|Reyes-Vera, Issac - NEW MEXICO STATE UNIV|
Submitted to: Wildland Shrub Symposium Proceedings
Publication Type: Proceedings
Publication Acceptance Date: May 3, 2006
Publication Date: N/A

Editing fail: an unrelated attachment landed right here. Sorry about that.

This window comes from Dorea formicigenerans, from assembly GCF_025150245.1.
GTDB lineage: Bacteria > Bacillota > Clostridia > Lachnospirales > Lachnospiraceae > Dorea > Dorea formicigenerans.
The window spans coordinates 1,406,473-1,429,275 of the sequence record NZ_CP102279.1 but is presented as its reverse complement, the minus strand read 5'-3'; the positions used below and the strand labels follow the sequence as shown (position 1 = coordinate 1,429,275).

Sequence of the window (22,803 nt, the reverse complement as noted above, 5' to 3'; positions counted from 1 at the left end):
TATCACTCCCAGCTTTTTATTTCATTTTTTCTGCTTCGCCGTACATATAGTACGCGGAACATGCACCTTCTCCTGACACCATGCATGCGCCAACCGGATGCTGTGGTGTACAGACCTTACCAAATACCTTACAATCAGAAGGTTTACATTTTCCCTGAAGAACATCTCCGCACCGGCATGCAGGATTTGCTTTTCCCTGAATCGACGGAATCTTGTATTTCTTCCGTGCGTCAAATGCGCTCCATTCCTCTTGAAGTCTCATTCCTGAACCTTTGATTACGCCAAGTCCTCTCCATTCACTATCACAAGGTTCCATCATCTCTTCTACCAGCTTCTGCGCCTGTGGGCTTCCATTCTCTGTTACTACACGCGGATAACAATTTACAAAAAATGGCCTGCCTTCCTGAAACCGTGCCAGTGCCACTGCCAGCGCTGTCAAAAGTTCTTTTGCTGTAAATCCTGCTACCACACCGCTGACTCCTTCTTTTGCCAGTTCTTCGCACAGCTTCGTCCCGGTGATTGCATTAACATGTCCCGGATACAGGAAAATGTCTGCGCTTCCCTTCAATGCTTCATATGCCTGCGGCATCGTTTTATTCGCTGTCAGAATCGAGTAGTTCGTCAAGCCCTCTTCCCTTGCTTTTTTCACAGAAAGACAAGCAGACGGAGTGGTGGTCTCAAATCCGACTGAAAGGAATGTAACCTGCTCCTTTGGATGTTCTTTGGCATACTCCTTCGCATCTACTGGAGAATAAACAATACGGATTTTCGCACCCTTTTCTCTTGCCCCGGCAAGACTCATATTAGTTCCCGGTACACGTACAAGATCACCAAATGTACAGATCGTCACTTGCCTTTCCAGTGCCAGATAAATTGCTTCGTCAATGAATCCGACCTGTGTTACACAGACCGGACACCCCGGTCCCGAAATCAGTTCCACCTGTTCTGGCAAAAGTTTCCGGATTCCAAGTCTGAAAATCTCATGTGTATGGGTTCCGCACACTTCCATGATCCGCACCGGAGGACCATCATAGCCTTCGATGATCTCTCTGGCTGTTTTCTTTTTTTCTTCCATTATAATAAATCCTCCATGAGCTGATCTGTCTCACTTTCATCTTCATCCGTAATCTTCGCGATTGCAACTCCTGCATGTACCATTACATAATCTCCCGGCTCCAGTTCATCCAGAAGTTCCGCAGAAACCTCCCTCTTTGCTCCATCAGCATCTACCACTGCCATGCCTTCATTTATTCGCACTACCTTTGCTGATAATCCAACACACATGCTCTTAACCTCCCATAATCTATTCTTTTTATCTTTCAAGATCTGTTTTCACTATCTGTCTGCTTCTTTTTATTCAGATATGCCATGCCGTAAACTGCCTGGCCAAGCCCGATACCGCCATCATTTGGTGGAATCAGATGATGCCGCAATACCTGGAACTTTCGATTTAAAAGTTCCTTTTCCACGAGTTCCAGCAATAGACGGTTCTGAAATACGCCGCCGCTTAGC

Technical Abstract: Obligate fungal endophytes often defy detection and isolation by conventional microbiology techniques. Staining methods, including the use of trypan blue and sudan IV have effectively detected endophytes in plant tissues. However, stains fail to distinguish one fungal endophyte from another, thus obscuring the complexity of plant-endophyte communities. We have successfully separated fungal and plant ribosomal DNA sequences by amplifying plant-extracted DNA with polymerase chain reactions, then separating similar sequences with denaturing gradient gel electrophoresis (DGGE). The resulting electrophoregrams produce specific bands unique for each organism present in a specific plant-endophyte community. DGGE also permits detection of bacterial endophytes. Here we compare the diversity of endophytes populations from in vitro cultures of eight Chihuahuan desert grasses and shrubs. These profiles illustrate the complexity of plant systems previously thought of as single organisms.